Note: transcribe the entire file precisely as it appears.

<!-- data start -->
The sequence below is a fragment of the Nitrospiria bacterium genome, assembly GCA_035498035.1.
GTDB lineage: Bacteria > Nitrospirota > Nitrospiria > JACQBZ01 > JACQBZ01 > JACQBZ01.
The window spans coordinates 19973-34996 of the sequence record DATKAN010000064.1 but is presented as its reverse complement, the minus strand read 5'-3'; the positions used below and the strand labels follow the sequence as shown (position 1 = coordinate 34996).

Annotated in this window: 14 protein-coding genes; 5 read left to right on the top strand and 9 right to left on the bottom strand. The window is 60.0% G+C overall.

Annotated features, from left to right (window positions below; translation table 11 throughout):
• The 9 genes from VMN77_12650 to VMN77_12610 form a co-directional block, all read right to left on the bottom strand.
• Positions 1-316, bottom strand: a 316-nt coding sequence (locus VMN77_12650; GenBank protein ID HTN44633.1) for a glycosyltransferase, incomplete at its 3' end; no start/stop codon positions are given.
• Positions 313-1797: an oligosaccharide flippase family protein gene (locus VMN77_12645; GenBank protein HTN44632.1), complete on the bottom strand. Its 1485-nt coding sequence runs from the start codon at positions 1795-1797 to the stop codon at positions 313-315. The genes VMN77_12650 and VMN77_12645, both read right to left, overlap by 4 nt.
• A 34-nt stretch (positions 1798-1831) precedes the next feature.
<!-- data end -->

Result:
The sequence below is a fragment of the Nitrospiria bacterium genome, assembly GCA_035498035.1.
GTDB lineage: Bacteria > Nitrospirota > Nitrospiria > JACQBZ01 > JACQBZ01 > JACQBZ01.
The window spans coordinates 19973-34996 of the sequence record DATKAN010000064.1 but is presented as its reverse complement, the minus strand read 5'-3'; the positions used below and the strand labels follow the sequence as shown (position 1 = coordinate 34996).

Annotated in this window: 14 protein-coding genes; 5 read left to right on the top strand and 9 right to left on the bottom strand. The window is 60.0% G+C overall.

Annotated features, from left to right (window positions below; translation table 11 throughout):
• The 9 genes from VMN77_12650 to VMN77_12610 form a co-directional block, all read right to left on the bottom strand.
• Positions 1-316, bottom strand: a 316-nt coding sequence (locus VMN77_12650; GenBank protein ID HTN44633.1) for a glycosyltransferase, incomplete at its 3' end; no start/stop codon positions are given.
• Positions 313-1797: an oligosaccharide flippase family protein gene (locus VMN77_12645; GenBank protein HTN44632.1), complete on the bottom strand. Its 1485-nt coding sequence runs from the start codon at positions 1795-1797 to the stop codon at positions 313-315. The genes VMN77_12650 and VMN77_12645, both read right to left, overlap by 4 nt.
• A 34-nt stretch (positions 1798-1831) precedes the next feature.